A Frequent Flyer

She comes by the church from time to time. We’ve probably met half a dozen times since early last summer. Sometimes she says she just wants to talk, and although the subject sometimes turns to a financial need, those needs have always been modest.

It’s hard to say how old she is. I can see that life has worn her harder than it has worn me. I may be a little older, certainly not any younger, but she looks fifty, and if she didn’t have a toddler, I would believe how she looks instead of the story of her life.

Although I’m none too sure I can believe the story of her life, either.

There are five children, four from an early marriage and one much more recent addition to the family. Over the past year she lost custody of all five of them. The baby is with his father. The teenagers, other than one who is 18 and just now out on her own, are in foster care, not together. Their father has a criminal record (selling heroin, or so I’m told), and she has been in trouble with the law herself recently. She tells me she took a bottle of cranberry juice from the grocery store.

I don’t know if I can believe anything she tells me, but her stories weigh heavily on me. I listen, ask questions to clarify, and ultimately give her the $6 she requests (the co-pay for two of her numerous medications).

Last time she went to the drug store, she collapsed, and they called the ambulance, and she went to the ER.

There are medical problems, and there is depression, and there has been abuse, and I wonder, where did it start? And how can it possibly stop? You can imagine the rest: one child in one kind of trouble, another child in a different sort, the oldest holding things together and offering to be responsible for her 9th grade brother. The father has returned to the picture after 13 years and tells the mother that "if she is nice," he will "let" her see the children.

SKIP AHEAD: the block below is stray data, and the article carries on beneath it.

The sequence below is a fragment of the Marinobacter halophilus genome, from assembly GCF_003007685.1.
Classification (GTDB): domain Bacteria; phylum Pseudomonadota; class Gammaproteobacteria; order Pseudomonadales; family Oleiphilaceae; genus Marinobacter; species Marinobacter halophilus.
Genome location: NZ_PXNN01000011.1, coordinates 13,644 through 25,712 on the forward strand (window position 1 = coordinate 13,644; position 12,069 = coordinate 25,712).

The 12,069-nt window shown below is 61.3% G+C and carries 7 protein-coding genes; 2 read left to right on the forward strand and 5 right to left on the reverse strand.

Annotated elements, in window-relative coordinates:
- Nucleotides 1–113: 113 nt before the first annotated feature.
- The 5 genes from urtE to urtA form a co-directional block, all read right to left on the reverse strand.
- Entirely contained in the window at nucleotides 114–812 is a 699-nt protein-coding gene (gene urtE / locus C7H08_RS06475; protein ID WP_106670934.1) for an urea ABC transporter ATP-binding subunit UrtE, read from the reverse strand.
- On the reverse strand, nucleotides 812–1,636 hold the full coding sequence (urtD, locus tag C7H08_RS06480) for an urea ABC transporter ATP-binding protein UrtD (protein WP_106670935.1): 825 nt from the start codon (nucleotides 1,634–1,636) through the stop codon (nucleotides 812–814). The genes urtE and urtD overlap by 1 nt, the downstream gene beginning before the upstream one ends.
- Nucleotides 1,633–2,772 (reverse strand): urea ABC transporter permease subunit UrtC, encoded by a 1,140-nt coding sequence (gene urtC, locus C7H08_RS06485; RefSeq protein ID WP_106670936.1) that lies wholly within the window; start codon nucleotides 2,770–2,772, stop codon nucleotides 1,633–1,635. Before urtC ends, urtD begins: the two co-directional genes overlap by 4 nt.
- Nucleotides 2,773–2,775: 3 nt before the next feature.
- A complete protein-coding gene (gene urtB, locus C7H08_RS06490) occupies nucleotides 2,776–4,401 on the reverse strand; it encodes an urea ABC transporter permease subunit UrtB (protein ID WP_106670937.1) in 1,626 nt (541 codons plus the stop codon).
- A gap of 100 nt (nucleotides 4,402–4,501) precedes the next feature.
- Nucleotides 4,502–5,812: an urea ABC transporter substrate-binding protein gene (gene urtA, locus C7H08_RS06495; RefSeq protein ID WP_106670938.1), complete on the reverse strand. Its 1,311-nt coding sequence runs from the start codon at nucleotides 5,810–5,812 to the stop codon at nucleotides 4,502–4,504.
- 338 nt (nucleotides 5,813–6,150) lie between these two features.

The father does not have custody, and given what she tells me, that’s unlikely.

She no longer has her top front teeth, and when she talks, she sounds a bit off, precisely because they are missing. The judge who took her children thought she was drunk because of the way she talks.

And maybe she was, I just don’t know.

She tells me that she decorated her apartment for Valentine’s Day; that she will lose her things in storage, that her diamond is in the pawn shop and will be lost, too. I remember that when she left her last place, she told me she left everything behind, so I wonder what is in storage and how she could have managed to hang on to the decorations she says are from last year?

I do not know what is true. I only know that I can pray for her, and give her the six one dollar bills, and come home sadly.

12 thoughts on “A Frequent Flyer”

  1. I think at times, there is no solution for people like her. I see them too. The dark cloud follows them, and yet, you can’t get them to own that it is due to decisions they themselves made. Sad. Very sad indeed.

  2. yes, i agree with mary beth.
    there is something lovely in her wanting to talk with you, and in your listening. some of the specifics may be shaky, but there is no question this woman suffers, and probably has her entire life. when she talks with you, she is not invisible: she is a real person. that must be so incredibly valuable.

  3. I recognize days like the one you’ve described.
    I hope that presence and prayer are of some help and that you will have lighter encounters soon to balance this heavy one.

  4. In this case, there are certainly current decisions that are not great, but the traumatic abusive history of her first marriage alone would be a challenge even to a person with the best of personal resources (both material and psychological) and those she did not have. After listening to the way her children have been separated and spread around town by the state’s foster care system, and that part I am sure is true, I find it hard to make a case that even in her diminished state, being with her would not be better for them.
    I guess I’m glad there was no reason for anyone to think about taking my kids from me when I was profoundly depressed and newly separated from their father. And I’m grateful to the family members and friends who provided all kinds of support at that time.

  5. I agree with Cathy, your kindness helps her. I haven’t been in her shoes but at one point a decade ago $6 could have made a difference when I was unemployed.
    I have a meme at my blog and I tagged you. 🙂

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